© Bill Owens
Spring 1972, Bay Area, California : a young photographer is starting out on what was to become one of the photographic projects of greatest influence on the 20th-century collective imagination.
30th May 2012, Isola Neighbourhood, Milan : 40 years after that unforgettable experience, AREA LINA ovunqueartecontemporanea will dedicate its first monographic show to the "Suburbia" cycle of works by Bill Owens, one of the greatest post-war American photographers. This will be only the beginning of a series of celebrations commemorating this 40th anniversary, with a number of international exhibitions in various cities.
AREA LINA ovunqueartecontemporanea is a new mobile exhibition project, with no fixed place, directed by Gianmaria Conti, which will feature an annual programme of exhibitions on contemporary art and photography, to be hosted in an ever-changing range of spaces, both in Italy and abroad. Following the experience of other international exhibition practices, the chosen spaces are normally used for other purposes, or have fallen into disuse. In this specific case, it is an unused art&craft laboratory in the Isola neighbourhood of Milan. The area around the Garibaldi Railway Station, is in fact home to wide-ranging social and urban planning transformations; similar to that which took place in the San Francisco Bay Area between the end of World War II and the ‘80s, with the foundation of the famous ‘Levitt Towns’ described in Owens’s images.
© Bill Owens, Suburbia series, 1970/1972 - untitles (Regan on tv), 1972
The exhibition will feature a selection of more than 50 images by the most relevant works from Suburbia. Those images which made Bill Owens the photographer of the American Way of Life in the ‘70s and ‘80s, of that lifestyle which was to become the symbolic and cultural benchmark for the rest of the world. Neighbours, friends, relatives, teachers, pupils and shopkeepers are just some of the characters in this new depiction of American society which the artist pieces together in his fresco.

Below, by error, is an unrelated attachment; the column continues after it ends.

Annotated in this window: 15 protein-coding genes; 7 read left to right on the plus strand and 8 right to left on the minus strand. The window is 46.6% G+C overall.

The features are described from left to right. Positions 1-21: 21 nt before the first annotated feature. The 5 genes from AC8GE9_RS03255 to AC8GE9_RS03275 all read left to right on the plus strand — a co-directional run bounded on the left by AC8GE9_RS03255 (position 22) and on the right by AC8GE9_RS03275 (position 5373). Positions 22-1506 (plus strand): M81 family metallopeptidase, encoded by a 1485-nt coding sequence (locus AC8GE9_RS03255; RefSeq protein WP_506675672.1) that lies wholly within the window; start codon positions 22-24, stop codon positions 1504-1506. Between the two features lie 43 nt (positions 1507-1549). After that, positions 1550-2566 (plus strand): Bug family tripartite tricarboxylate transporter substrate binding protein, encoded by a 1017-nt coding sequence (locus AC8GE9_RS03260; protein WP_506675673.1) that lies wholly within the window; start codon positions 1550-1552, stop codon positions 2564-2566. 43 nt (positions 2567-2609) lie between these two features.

Owens deploys a kind of ‘visual anthropology’ through the inescapable urgency of need. We must acknowledge a lot more to this artist than merely his photographs, for just like those on the Normandy Invasion by Robert Capa or those on the Great Depression of the ‘30s by Walker Evans, his are the conceptual tools, the visual references and panoramas through which we may imagine and get to know that particular universe of sense, that way of living and structuring society that typified the urbanization of the West Coast of the United States at that time.
Cinema, architecture, sociology and politics all owe some of their language to the topics and images of Bill Owens. Sofia Coppola, David Byrne and Martin Parr are but a few of the artists whose imagery is declaredly inspired by Owens’s photography.
© Bill Owens, Leisure : Americans at play series, 1973/1980, volleyball, 1977
Bill Owens was born in 1938 in San Josè, California, and rose to fame in 1972 thanks to Suburbia and a number of other monographic publications on the customs of the American middle class. A collector of folk art and Pop memorabilia, he is keen on food, classic cars, and for many years he has been editor of American Brewer, a magazine dedicated to the brewing industry. Owens was one of the first photography artists to be awarded the prestigious Guggenheim Fellowship. His works have been exhibited throughout the world.
His main exhibitions include those at the San Francisco MOMA; San Josè Museum of Art; Salon de la Photo, Paris; Centre Photographic de l’Ile de France; Robert Koch Gallery, San Francisco; Greg Kucera Gallery, Seattle; Howard Greenberg and Matthew Marks Galleries, New York; Eyestorm Gallery, London; Photo Espana, Madrid; International Center for Photography, New York; the Carla Sozzani Gallery, Milan; Museum of Contemporary Art, Los Angeles; James Cohan Gallery, New York; Stedelijk Museum, Amsterdam; Moderna Museet, Stockholm; the Centre Pompidou, Paris.
Vignette : © Bill Owens